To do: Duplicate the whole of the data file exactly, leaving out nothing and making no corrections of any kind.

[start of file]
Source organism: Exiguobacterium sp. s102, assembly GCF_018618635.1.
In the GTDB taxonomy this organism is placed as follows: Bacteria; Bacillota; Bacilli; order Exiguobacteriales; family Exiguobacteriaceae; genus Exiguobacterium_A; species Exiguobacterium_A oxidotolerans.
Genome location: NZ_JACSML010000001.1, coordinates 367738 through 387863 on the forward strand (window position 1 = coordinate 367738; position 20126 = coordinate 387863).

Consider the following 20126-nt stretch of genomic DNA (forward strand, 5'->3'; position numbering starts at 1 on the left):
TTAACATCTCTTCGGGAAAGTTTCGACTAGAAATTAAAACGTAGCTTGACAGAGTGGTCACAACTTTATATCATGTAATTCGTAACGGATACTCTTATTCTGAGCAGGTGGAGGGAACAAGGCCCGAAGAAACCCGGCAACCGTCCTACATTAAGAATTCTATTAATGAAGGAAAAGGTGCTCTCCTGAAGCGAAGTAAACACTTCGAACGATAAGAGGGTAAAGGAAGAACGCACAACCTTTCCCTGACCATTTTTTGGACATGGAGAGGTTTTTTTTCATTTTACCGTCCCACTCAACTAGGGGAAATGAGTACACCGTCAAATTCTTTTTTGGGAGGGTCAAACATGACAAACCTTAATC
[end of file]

Source organism: Exiguobacterium sp. s102, assembly GCF_018618635.1.
In the GTDB taxonomy this organism is placed as follows: Bacteria; Bacillota; Bacilli; order Exiguobacteriales; family Exiguobacteriaceae; genus Exiguobacterium_A; species Exiguobacterium_A oxidotolerans.
Genome location: NZ_JACSML010000001.1, coordinates 367738 through 387863 on the forward strand (window position 1 = coordinate 367738; position 20126 = coordinate 387863).

Consider the following 20126-nt stretch of genomic DNA (forward strand, 5'->3'; position numbering starts at 1 on the left):
TTAACATCTCTTCGGGAAAGTTTCGACTAGAAATTAAAACGTAGCTTGACAGAGTGGTCACAACTTTATATCATGTAATTCGTAACGGATACTCTTATTCTGAGCAGGTGGAGGGAACAAGGCCCGAAGAAACCCGGCAACCGTCCTACATTAAGAATTCTATTAATGAAGGAAAAGGTGCTCTCCTGAAGCGAAGTAAACACTTCGAACGATAAGAGGGTAAAGGAAGAACGCACAACCTTTCCCTGACCATTTTTTGGACATGGAGAGGTTTTTTTTCATTTTACCGTCCCACTCAACTAGGGGAAATGAGTACACCGTCAAATTCTTTTTTGGGAGGGTCAAACATGACAAACCTTAATC